Thursday, January 04, 2007

Roasted Root Stew

Yesterday I made a lovely stew.

I should start with Tuesday, though.

Tuesday I had a lovely time with a group of knitters at Borders. I drove to 'Arborbland' and met Lynnie there, was happy I did. We made a quick sweep through Hillers just before the store closed (in the same shopping center).

The next day, however, I didn't take into account the physical effect of the effort involved and decided to make stew as planned, adding in all the lovely root veggies I'd picked up at Hillers on Tuesday night.

So, I figured the stew would be an all day event, because that's the best way for me to cook and still have enough of me left for the next day, but I should have divided the cooking into two parts and two days after the exertions of Tuesday, ah well, I'll know better next time. Anyway, here's the 'recipe'.

First I cubed the meat. For this time I used 1 part beef to 3 parts venison. You could use any meat you have around, seasoning appropriately. You could also used baked tofu or seitan, or even tempeh. If using baked tofu or tempeh , you can skip the long slow cooking bit in the next part.

I browned the meat in shifts, and when that was done I put all the meat back into the cast iron dutch oven and added enough broth to cover. I left this to simmer-cook a few hours while I prepared the veg. This next part is what makes the stew special.

I prepared the vegetables by peeling or not (as appropriate) cutting them in about 1 inch cubes, giving them a light covering of olive oil, preading them on a parchment-paper-lined sheet pan and slooow roasting them (at about 325-350 deg. F.) until they were soft on the inside and starting to brown on the outside corners. I peeled the rutabaga (it comes covered in wax) and the turnips (as the turnips had some poor spots) and the onions, but the parsnips and potatoes I just gave a washing before cubing them. I was going to roast the carrots, but the bag I had in the fridge was past it so I just dumped a few handfuls of frozen carrots into the stew when the time came. If I'd had whole garlic, I would have roasted that too.

By the time the veggies were all roasted ( I roasted two pans at a time, and dumped the veg into a big mixing bowl as they were finished) the meat had cooked through and was almost tender, and the broth was very rich. I dumped in the veg with some seasoning (this time I used a big splash of worcestershire, plenty of diced garlic, a small amount of thyme, a smaller amount of marjoram, a dash of spike, and most importantly, a pinch of dried chipotle pepper.. Not enough pepper to make it spicy, but enough to give a hint of smoke. You could also add a half shot of good scotch for the smokey effect (especially an Islay scotch). I added some beer, but I think it would have been about as good without it, as I didn't have stout. A little stout would have added something.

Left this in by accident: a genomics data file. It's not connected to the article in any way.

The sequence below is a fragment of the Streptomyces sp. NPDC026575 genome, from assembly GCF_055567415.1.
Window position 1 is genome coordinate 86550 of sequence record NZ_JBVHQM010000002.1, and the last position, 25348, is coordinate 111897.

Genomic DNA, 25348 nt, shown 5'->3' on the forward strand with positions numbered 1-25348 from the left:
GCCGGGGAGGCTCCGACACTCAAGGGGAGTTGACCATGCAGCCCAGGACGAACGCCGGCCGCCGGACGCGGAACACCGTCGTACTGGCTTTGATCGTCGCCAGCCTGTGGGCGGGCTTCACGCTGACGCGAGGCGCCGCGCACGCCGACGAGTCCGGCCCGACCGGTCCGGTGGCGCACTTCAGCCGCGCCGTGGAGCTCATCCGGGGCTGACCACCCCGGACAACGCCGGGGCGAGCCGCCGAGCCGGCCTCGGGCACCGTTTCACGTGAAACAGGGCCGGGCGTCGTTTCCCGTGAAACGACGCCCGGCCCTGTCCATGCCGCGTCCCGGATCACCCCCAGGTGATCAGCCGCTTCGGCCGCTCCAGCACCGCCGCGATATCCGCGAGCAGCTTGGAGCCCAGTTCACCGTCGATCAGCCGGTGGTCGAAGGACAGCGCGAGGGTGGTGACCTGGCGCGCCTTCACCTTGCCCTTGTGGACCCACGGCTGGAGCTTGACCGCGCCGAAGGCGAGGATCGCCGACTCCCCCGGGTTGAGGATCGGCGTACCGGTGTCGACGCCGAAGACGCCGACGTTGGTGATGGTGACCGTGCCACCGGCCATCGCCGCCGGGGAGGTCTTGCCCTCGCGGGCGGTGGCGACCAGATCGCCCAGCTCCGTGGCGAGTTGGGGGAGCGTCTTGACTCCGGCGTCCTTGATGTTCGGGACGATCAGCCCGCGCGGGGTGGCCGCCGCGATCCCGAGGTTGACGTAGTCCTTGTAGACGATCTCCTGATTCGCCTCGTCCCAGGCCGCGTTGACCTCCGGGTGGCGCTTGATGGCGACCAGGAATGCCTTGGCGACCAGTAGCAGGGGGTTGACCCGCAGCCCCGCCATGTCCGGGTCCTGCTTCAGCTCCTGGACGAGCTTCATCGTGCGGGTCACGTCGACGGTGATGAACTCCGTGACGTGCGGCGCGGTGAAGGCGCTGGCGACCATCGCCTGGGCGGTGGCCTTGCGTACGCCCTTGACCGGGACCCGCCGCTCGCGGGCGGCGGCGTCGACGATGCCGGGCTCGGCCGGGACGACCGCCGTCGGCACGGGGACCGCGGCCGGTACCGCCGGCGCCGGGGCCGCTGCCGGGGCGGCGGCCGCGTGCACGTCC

I then let it cook for about another hour to allow the flavors to meld, then put in some roux I'd made over the holidays from the duck drippings. If you don't happen to have any roux around, you can thicken it with your prefered method, or not at all. We like a very thick stew, so I always thicken ours.

I wound up with enough stew for a meal yesterday, 6 meals in the freezer for Oscar, and enough for a few more meals in the fridge.

The roasted rutabaga was absolutely delicious on its own, and I'll be making it again just as a side dish. Lynnie told me how good it was and I was eager to try it.. she was right, it was fabulantastic.

I think the stew would work just fine as a hearty vegetarian dish, using whatever protein substance you prefer and adjusting the cooking method to take best advantage of your choice. The stew is even better the next day, after it's had time to 'nuzzle itself' (as Oscar says :-} ).

1 comment:

Ysabeau said...

Sounds yummy, especially with the venison, I'll try roasting veggies like that sometime with the tofu option. I love to make soup, just fills in the chilly places in one's soul, especially if the weather is cold or wet.

It does sound like a lot of work, but I understand wanting to make it, and it makes meals for later, which is a great use of your time and energy. B*B, Ysabeau